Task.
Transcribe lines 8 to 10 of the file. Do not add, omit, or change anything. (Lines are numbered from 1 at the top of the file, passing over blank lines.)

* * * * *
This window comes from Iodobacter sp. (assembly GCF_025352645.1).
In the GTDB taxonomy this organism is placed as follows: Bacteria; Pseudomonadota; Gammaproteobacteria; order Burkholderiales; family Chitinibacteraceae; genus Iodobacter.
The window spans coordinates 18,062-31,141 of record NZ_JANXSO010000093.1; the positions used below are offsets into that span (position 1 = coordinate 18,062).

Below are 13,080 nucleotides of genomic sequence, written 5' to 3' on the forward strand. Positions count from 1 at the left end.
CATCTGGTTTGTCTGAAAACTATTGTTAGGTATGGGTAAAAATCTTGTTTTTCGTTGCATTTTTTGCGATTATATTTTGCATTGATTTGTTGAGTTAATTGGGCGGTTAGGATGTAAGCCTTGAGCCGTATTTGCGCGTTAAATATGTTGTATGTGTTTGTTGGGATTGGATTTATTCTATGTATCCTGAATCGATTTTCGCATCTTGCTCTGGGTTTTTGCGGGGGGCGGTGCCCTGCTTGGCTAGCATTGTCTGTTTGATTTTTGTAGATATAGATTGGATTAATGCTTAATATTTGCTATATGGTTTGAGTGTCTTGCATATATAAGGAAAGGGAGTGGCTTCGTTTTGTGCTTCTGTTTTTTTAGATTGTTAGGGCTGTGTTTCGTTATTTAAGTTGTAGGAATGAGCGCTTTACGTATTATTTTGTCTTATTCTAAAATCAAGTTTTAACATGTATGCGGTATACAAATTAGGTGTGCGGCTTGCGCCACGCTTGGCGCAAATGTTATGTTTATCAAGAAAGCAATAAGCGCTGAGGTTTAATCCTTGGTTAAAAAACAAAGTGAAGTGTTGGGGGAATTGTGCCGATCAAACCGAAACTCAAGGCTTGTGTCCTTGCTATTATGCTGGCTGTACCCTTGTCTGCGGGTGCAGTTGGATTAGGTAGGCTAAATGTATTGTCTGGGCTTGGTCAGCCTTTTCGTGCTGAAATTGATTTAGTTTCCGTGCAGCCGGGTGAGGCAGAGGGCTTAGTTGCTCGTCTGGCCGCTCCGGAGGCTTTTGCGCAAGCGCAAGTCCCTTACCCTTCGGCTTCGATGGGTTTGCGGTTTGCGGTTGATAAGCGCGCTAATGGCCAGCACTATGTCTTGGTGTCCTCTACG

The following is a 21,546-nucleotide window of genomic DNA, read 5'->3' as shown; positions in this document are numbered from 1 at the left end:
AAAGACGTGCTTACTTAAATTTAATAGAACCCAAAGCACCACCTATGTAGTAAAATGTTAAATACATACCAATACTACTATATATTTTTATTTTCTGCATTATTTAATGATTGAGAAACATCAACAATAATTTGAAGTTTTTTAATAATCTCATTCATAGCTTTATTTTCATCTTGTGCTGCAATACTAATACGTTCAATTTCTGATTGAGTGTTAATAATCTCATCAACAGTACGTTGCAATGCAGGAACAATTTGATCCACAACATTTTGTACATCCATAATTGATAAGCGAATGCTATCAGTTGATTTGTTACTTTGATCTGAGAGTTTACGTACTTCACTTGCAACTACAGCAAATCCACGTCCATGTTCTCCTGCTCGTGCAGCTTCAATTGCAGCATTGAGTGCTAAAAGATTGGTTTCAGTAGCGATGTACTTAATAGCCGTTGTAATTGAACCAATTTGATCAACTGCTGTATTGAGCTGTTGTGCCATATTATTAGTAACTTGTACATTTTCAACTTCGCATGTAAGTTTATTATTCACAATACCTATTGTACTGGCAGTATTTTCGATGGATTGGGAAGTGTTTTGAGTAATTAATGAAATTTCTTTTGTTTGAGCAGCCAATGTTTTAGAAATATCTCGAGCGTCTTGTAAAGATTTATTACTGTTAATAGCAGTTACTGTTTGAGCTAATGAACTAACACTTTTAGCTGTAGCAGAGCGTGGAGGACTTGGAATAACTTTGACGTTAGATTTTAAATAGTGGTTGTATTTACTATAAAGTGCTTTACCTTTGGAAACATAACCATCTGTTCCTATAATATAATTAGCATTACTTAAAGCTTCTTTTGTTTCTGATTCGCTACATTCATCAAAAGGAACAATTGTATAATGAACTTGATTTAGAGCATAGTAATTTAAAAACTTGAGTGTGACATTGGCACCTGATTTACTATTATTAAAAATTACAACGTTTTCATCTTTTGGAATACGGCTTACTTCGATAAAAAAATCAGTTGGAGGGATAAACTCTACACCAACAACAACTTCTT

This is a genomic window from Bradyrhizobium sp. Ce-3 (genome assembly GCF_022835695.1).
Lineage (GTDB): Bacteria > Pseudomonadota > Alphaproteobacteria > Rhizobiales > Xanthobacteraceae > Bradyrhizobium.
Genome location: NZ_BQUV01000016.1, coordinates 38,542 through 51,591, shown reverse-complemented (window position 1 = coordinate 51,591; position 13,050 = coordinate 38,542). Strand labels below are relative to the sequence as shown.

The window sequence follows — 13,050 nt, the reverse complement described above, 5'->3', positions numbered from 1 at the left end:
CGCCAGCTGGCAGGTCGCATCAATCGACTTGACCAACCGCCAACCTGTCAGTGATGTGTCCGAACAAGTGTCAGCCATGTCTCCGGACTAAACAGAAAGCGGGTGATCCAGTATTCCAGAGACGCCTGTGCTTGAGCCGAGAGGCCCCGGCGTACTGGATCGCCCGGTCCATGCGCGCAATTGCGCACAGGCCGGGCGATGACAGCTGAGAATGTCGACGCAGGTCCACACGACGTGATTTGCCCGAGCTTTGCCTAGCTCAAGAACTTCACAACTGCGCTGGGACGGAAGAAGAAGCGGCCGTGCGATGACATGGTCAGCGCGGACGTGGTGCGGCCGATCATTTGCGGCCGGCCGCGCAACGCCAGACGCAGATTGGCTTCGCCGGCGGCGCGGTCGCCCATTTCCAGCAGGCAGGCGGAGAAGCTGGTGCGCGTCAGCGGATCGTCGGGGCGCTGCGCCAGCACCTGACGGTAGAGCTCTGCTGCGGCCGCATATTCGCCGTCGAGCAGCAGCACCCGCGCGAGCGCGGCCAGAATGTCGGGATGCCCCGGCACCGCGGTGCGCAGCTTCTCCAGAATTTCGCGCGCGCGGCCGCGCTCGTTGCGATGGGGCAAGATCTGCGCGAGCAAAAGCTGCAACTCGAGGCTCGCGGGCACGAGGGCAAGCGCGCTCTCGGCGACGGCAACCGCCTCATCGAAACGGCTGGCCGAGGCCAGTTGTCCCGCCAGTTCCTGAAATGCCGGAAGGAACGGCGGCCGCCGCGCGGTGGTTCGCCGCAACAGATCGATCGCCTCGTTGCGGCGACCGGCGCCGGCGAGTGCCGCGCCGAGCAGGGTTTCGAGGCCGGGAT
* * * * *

This is a genomic window from Bradyrhizobium sp. Ce-3 (genome assembly GCF_022835695.1).
Lineage (GTDB): Bacteria > Pseudomonadota > Alphaproteobacteria > Rhizobiales > Xanthobacteraceae > Bradyrhizobium.
Genome location: NZ_BQUV01000016.1, coordinates 38,542 through 51,591, shown reverse-complemented (window position 1 = coordinate 51,591; position 13,050 = coordinate 38,542). Strand labels below are relative to the sequence as shown.